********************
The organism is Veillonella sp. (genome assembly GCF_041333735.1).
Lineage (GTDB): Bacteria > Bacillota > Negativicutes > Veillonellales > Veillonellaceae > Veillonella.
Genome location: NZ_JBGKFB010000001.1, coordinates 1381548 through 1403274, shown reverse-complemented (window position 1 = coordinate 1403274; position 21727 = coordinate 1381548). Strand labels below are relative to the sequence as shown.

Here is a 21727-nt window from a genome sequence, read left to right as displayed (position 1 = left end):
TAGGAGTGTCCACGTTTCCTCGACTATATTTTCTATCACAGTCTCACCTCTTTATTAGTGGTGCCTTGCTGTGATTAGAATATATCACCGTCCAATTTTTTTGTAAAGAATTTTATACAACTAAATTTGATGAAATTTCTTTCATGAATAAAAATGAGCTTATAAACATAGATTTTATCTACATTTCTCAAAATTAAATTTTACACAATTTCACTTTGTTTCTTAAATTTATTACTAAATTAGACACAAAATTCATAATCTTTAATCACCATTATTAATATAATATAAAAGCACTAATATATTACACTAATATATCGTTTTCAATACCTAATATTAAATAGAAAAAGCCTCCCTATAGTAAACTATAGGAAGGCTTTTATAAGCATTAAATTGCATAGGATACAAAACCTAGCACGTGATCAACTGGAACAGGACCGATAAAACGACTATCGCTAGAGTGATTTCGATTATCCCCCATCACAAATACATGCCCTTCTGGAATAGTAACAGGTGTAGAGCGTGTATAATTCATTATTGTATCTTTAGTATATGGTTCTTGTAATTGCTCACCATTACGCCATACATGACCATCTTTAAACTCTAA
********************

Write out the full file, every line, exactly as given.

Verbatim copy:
The organism is Veillonella sp. (genome assembly GCF_041333735.1).
Lineage (GTDB): Bacteria > Bacillota > Negativicutes > Veillonellales > Veillonellaceae > Veillonella.
Genome location: NZ_JBGKFB010000001.1, coordinates 1381548 through 1403274, shown reverse-complemented (window position 1 = coordinate 1403274; position 21727 = coordinate 1381548). Strand labels below are relative to the sequence as shown.

Here is a 21727-nt window from a genome sequence, read left to right as displayed (position 1 = left end):
TAGGAGTGTCCACGTTTCCTCGACTATATTTTCTATCACAGTCTCACCTCTTTATTAGTGGTGCCTTGCTGTGATTAGAATATATCACCGTCCAATTTTTTTGTAAAGAATTTTATACAACTAAATTTGATGAAATTTCTTTCATGAATAAAAATGAGCTTATAAACATAGATTTTATCTACATTTCTCAAAATTAAATTTTACACAATTTCACTTTGTTTCTTAAATTTATTACTAAATTAGACACAAAATTCATAATCTTTAATCACCATTATTAATATAATATAAAAGCACTAATATATTACACTAATATATCGTTTTCAATACCTAATATTAAATAGAAAAAGCCTCCCTATAGTAAACTATAGGAAGGCTTTTATAAGCATTAAATTGCATAGGATACAAAACCTAGCACGTGATCAACTGGAACAGGACCGATAAAACGACTATCGCTAGAGTGATTTCGATTATCCCCCATCACAAATACATGCCCTTCTGGAATAGTAACAGGTGTAGAGCGTGTATAATTCATTATTGTATCTTTAGTATATGGTTCTTGTAATTGCTCACCATTACGCCATACATGACCATCTTTAAACTCTAA